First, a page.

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Hans Aberg
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      07-28-2005, 07:15 PM
In article <(E-Mail Removed) .com>,
"scribbler38" <(E-Mail Removed)> wrote:

> I have inherited a number of antiquated Macs (running OS 7.6), whose
> hard disks I need to erase prior to donating them to an "old computers
> to third world countries" program. I do not, alas, have any of the
> original 7.6 OS disks, nor do I have OS 8 disks.


> Though this is a head-scratcher to me, I really don't care whether the
> system gets upgraded or not. All I want to do is erase the hard disks!


If you merely want that the old information should not be recoverable,
erasing wouldn't do, as it will merely be marked no in use, but you would
have to reformat the hard disk completely. Alternatively, you can remove
all pertinent information, take a sizable folder with no important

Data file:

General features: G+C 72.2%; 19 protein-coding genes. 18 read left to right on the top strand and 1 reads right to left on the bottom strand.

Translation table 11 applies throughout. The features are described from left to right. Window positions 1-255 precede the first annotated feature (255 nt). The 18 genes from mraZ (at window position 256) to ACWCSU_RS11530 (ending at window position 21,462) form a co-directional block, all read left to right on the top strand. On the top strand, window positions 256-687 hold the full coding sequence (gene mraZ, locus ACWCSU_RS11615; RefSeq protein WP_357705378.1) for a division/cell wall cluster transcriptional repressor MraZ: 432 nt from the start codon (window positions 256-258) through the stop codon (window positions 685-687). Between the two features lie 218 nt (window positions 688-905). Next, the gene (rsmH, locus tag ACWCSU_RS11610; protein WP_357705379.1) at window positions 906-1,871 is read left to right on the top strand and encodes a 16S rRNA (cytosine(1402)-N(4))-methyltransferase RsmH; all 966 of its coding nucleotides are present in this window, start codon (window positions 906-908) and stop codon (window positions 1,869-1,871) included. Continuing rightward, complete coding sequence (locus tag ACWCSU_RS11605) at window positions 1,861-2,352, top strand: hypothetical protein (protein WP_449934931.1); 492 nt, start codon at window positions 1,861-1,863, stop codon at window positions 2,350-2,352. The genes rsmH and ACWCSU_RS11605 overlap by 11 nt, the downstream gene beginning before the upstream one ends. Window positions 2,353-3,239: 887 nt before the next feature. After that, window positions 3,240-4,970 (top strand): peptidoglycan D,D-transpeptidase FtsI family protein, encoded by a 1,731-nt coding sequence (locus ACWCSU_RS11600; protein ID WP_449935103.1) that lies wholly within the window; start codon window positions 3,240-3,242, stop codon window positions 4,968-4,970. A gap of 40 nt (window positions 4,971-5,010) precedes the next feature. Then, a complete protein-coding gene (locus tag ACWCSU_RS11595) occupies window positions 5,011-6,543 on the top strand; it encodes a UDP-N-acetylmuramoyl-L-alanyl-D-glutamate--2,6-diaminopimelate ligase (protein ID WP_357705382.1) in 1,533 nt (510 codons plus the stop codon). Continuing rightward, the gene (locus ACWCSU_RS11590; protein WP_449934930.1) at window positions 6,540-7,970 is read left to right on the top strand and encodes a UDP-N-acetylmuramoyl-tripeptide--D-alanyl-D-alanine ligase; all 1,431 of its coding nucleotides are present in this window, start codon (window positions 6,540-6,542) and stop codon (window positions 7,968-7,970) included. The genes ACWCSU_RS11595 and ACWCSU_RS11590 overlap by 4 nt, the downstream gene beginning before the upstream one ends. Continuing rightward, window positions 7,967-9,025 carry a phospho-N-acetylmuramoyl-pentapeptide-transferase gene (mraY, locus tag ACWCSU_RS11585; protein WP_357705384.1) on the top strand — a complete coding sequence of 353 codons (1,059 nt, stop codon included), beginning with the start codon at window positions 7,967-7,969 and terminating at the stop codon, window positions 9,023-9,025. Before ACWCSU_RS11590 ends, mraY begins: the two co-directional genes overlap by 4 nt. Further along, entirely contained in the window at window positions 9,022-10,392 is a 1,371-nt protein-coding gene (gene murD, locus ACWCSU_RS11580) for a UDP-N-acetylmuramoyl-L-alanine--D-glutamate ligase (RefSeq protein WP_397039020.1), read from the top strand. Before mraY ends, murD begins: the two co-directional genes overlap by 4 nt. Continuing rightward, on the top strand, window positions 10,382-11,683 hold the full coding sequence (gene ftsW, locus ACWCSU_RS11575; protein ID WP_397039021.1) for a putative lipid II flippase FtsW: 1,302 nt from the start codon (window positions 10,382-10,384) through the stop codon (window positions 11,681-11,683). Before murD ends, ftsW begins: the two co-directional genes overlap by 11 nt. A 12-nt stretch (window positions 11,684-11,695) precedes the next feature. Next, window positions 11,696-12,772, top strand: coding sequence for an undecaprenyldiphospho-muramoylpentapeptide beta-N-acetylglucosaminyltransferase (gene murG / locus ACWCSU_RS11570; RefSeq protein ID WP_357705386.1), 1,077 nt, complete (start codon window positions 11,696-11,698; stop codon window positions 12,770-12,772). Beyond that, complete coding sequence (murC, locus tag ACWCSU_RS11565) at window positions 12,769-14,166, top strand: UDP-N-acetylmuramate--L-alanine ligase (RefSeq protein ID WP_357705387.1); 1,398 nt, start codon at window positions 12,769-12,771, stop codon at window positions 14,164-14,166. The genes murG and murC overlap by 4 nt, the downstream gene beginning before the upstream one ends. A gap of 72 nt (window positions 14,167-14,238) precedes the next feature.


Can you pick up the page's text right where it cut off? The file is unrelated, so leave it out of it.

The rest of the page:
information, and duplicate or some suitable subdirectory, until the hard
disk has been filled out pretty well. Then you have overwritten most
information at least once, and can remove the directory. I think for a
complete wipeout, the old information should be overwritten at least three
times, though.

--
Hans Aberg
 
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Tom Stiller
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      07-28-2005, 10:19 PM
In article <(E-Mail Removed)>,
(E-Mail Removed) (Hans Aberg) wrote:

> In article <(E-Mail Removed) .com>,
> "scribbler38" <(E-Mail Removed)> wrote:
>
> > I have inherited a number of antiquated Macs (running OS 7.6), whose
> > hard disks I need to erase prior to donating them to an "old computers
> > to third world countries" program. I do not, alas, have any of the